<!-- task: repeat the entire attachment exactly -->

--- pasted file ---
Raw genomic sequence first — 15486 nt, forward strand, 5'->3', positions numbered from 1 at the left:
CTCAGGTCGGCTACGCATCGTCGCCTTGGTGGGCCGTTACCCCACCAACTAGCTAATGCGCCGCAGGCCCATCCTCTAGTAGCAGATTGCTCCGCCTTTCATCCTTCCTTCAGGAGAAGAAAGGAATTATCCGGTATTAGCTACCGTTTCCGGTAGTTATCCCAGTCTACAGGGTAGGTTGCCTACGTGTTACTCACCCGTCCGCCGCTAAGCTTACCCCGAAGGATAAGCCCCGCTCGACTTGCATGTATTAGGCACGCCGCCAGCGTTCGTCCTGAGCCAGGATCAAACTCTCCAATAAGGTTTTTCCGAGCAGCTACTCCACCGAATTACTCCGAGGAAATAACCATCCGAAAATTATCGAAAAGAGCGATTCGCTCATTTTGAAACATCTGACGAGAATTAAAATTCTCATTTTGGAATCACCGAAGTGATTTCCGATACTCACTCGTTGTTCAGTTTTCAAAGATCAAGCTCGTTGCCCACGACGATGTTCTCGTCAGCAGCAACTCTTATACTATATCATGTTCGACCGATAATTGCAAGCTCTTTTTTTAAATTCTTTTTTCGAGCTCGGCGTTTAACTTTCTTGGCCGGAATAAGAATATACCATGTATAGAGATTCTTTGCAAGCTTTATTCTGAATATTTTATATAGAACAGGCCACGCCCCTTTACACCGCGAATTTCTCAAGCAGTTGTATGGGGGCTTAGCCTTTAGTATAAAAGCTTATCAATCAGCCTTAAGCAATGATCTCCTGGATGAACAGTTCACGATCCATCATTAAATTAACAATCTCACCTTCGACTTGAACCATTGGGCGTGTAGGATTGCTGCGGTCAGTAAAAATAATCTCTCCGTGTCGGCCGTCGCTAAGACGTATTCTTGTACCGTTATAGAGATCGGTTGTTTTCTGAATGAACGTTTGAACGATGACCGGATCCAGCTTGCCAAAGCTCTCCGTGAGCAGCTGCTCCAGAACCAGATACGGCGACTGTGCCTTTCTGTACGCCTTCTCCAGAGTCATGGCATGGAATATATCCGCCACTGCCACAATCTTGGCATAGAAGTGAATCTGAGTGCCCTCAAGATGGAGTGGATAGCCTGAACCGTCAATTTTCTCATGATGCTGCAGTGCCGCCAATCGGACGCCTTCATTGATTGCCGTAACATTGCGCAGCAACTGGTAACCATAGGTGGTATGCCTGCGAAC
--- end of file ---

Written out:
Raw genomic sequence first — 15486 nt, forward strand, 5'->3', positions numbered from 1 at the left:
CTCAGGTCGGCTACGCATCGTCGCCTTGGTGGGCCGTTACCCCACCAACTAGCTAATGCGCCGCAGGCCCATCCTCTAGTAGCAGATTGCTCCGCCTTTCATCCTTCCTTCAGGAGAAGAAAGGAATTATCCGGTATTAGCTACCGTTTCCGGTAGTTATCCCAGTCTACAGGGTAGGTTGCCTACGTGTTACTCACCCGTCCGCCGCTAAGCTTACCCCGAAGGATAAGCCCCGCTCGACTTGCATGTATTAGGCACGCCGCCAGCGTTCGTCCTGAGCCAGGATCAAACTCTCCAATAAGGTTTTTCCGAGCAGCTACTCCACCGAATTACTCCGAGGAAATAACCATCCGAAAATTATCGAAAAGAGCGATTCGCTCATTTTGAAACATCTGACGAGAATTAAAATTCTCATTTTGGAATCACCGAAGTGATTTCCGATACTCACTCGTTGTTCAGTTTTCAAAGATCAAGCTCGTTGCCCACGACGATGTTCTCGTCAGCAGCAACTCTTATACTATATCATGTTCGACCGATAATTGCAAGCTCTTTTTTTAAATTCTTTTTTCGAGCTCGGCGTTTAACTTTCTTGGCCGGAATAAGAATATACCATGTATAGAGATTCTTTGCAAGCTTTATTCTGAATATTTTATATAGAACAGGCCACGCCCCTTTACACCGCGAATTTCTCAAGCAGTTGTATGGGGGCTTAGCCTTTAGTATAAAAGCTTATCAATCAGCCTTAAGCAATGATCTCCTGGATGAACAGTTCACGATCCATCATTAAATTAACAATCTCACCTTCGACTTGAACCATTGGGCGTGTAGGATTGCTGCGGTCAGTAAAAATAATCTCTCCGTGTCGGCCGTCGCTAAGACGTATTCTTGTACCGTTATAGAGATCGGTTGTTTTCTGAATGAACGTTTGAACGATGACCGGATCCAGCTTGCCAAAGCTCTCCGTGAGCAGCTGCTCCAGAACCAGATACGGCGACTGTGCCTTTCTGTACGCCTTCTCCAGAGTCATGGCATGGAATATATCCGCCACTGCCACAATCTTGGCATAGAAGTGAATCTGAGTGCCCTCAAGATGGAGTGGATAGCCTGAACCGTCAATTTTCTCATGATGCTGCAGTGCCGCCAATCGGACGCCTTCATTGATTGCCGTAACATTGCGCAGCAACTGGTAACCATAGGTGGTATGCCTGCGAAC